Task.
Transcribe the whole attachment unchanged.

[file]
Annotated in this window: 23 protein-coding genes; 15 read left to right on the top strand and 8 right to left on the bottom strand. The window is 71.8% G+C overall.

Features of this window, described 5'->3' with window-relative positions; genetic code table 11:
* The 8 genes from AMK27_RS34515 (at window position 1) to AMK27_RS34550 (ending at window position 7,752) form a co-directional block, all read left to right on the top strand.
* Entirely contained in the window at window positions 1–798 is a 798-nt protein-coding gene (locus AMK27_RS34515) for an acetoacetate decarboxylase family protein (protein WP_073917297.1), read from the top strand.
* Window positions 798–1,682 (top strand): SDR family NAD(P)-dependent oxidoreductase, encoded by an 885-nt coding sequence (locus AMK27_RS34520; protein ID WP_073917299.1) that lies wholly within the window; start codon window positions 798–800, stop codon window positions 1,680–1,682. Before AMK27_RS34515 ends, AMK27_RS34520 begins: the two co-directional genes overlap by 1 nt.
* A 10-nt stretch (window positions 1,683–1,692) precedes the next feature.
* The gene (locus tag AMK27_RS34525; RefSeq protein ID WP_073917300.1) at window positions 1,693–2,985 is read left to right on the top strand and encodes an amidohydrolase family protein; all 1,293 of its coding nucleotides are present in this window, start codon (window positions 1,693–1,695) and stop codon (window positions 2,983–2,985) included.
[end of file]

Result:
Annotated in this window: 23 protein-coding genes; 15 read left to right on the top strand and 8 right to left on the bottom strand. The window is 71.8% G+C overall.

Features of this window, described 5'->3' with window-relative positions; genetic code table 11:
* The 8 genes from AMK27_RS34515 (at window position 1) to AMK27_RS34550 (ending at window position 7,752) form a co-directional block, all read left to right on the top strand.
* Entirely contained in the window at window positions 1–798 is a 798-nt protein-coding gene (locus AMK27_RS34515) for an acetoacetate decarboxylase family protein (protein WP_073917297.1), read from the top strand.
* Window positions 798–1,682 (top strand): SDR family NAD(P)-dependent oxidoreductase, encoded by an 885-nt coding sequence (locus AMK27_RS34520; protein ID WP_073917299.1) that lies wholly within the window; start codon window positions 798–800, stop codon window positions 1,680–1,682. Before AMK27_RS34515 ends, AMK27_RS34520 begins: the two co-directional genes overlap by 1 nt.
* A 10-nt stretch (window positions 1,683–1,692) precedes the next feature.
* The gene (locus tag AMK27_RS34525; RefSeq protein ID WP_073917300.1) at window positions 1,693–2,985 is read left to right on the top strand and encodes an amidohydrolase family protein; all 1,293 of its coding nucleotides are present in this window, start codon (window positions 1,693–1,695) and stop codon (window positions 2,983–2,985) included.